The firing resulted in an orbit - 372.5 x 390.3 km, nodal period - 91.99 min, inclination - 51°.66 (Russian measurement system).

Station orientation during the firing was maintained by the thrusters of the Zvezda module and of Progress M-10M, docked at the Pirs module. The event was controlled from Korolyov by TsUP (Mission Control Moscow).

2011 Jun 17
ISS Orbit Boost
Firing of the ATV-2 thrusters for about 2250 seconds to raise perigee of the ISS orbit by about 14 km.

Station orientation during the firing was maintained by the thrusters of the Zvezda module and of Progress M-10M, docked at the Pirs module. The event was controlled from Korolyov by TsUP (Mission Control Moscow).

2011 Jun 20
ATV 2 Undocking
Departure from the Zvezda rear port - precise time: 14:46:30.

Undocking followed disconnection of all electrical, electronic and hydraulic connectors at 14:39.

2011 Jun 20
Zhongxing 10 (Chinasat 10) Launch
CZ-3B/E, Xichang SC
Successful launch to geosynchronous transfer orbit of Chinese communications satellite to be stationed at 110°.5 east longitude.

The satellite separated from the launch vehicle 29 minutes after lift off.

NORAD: 2011-026A/37677

Orbit details:

2011 Jun 21
Progress M-11M Launch
Soyuz U, Baikonur SC LC-1
Successful launch with supplies to ISS. Precise time - 14:38:15 UTC.

Orbit reported as 193.96 x 240.09 km, nodal period 88.54 min, inclination 51°.64 (Russian measurement system).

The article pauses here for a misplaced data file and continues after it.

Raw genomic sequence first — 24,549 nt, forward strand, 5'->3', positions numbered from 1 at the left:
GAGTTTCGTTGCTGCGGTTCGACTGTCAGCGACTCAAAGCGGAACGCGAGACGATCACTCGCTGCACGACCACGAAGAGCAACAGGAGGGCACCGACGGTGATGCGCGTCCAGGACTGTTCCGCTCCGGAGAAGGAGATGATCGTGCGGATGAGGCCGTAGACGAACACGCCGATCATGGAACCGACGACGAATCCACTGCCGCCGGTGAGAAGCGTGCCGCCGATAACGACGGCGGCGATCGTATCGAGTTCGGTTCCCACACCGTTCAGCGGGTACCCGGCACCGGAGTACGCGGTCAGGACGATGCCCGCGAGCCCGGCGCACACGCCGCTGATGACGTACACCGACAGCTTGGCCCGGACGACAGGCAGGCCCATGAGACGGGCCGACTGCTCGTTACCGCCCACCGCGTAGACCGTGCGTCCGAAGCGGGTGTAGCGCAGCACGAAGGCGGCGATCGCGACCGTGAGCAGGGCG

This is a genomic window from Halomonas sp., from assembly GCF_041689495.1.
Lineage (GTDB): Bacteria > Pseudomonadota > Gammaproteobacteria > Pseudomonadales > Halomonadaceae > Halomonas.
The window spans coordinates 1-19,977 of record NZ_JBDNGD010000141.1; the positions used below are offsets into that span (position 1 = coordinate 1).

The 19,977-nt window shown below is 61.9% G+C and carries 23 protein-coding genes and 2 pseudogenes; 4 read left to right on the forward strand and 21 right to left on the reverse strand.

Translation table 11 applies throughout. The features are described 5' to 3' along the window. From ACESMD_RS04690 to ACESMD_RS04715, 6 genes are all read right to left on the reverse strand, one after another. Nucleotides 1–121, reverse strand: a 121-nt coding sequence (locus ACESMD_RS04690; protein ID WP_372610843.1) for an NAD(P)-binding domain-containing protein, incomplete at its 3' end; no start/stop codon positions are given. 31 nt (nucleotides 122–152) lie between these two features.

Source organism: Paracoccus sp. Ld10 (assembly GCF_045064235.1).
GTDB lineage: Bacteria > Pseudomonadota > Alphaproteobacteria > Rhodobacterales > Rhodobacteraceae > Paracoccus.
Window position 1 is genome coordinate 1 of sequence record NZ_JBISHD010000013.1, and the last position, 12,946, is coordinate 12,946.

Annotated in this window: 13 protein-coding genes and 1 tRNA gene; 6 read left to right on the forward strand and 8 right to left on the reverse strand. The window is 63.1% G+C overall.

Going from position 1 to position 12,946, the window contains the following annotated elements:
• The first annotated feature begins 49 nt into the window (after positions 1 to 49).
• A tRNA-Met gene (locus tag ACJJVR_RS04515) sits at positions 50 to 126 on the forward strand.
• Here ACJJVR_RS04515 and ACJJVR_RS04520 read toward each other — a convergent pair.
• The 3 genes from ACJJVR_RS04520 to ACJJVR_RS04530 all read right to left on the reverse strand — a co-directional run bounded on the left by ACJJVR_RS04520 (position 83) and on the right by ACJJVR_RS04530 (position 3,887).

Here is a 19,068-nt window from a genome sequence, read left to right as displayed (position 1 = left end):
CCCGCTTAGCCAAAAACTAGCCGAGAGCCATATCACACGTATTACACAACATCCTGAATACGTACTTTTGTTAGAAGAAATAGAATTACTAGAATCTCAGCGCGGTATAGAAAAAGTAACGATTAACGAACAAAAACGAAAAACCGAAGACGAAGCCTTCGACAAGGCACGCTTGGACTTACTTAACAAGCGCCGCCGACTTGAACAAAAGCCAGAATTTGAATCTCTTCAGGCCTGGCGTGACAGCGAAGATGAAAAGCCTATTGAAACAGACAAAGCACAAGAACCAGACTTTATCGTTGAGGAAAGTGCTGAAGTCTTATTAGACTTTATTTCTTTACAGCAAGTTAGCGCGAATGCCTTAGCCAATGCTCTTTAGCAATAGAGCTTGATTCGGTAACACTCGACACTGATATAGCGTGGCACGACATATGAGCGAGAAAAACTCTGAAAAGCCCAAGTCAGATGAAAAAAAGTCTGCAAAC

NORAD: 2011-027A/37679

Orbit details:

Frequencies: 121.75 MHz (TORU if used), 166.000 MHz (+/-128 kHz), 922.763 MHz.

Explanation of ISS radio frequencies:

2011 Jun 21
ATV 2 Retrofire and Re-entry
Initial retrofire was followed two orbits later by a second firing of ATV-2's thrusters at 20:05 UTC that forced perigee into the atmosphere.

Destructive re-entry occurred over the southern Pacific Ocean. Final radio contact was at 20:41:39 UTC near 80 km altitude, and any surviving fragments hit the water surface at around 20:50 UTC.

ATV-2 carried the second heat-shielded Re-entry Breakup Recorder (REBR-2). It was a US device built under the DoD Space Test Program (SteP) to record temperatures, accelerations and position data during passage through the atmosphere. At about 18 km altitude it transmitted its collected data via an Iridium satellite telephone connection.

REBR-2 was carried into orbit by Japan's HTV-2 along with REBR-1 that stayed aboard, and monitored, the HTV-2 re-entry.

More-detailed description:

2011 Jun 22
QZSS-1 (Michibiki) Enters Operational Service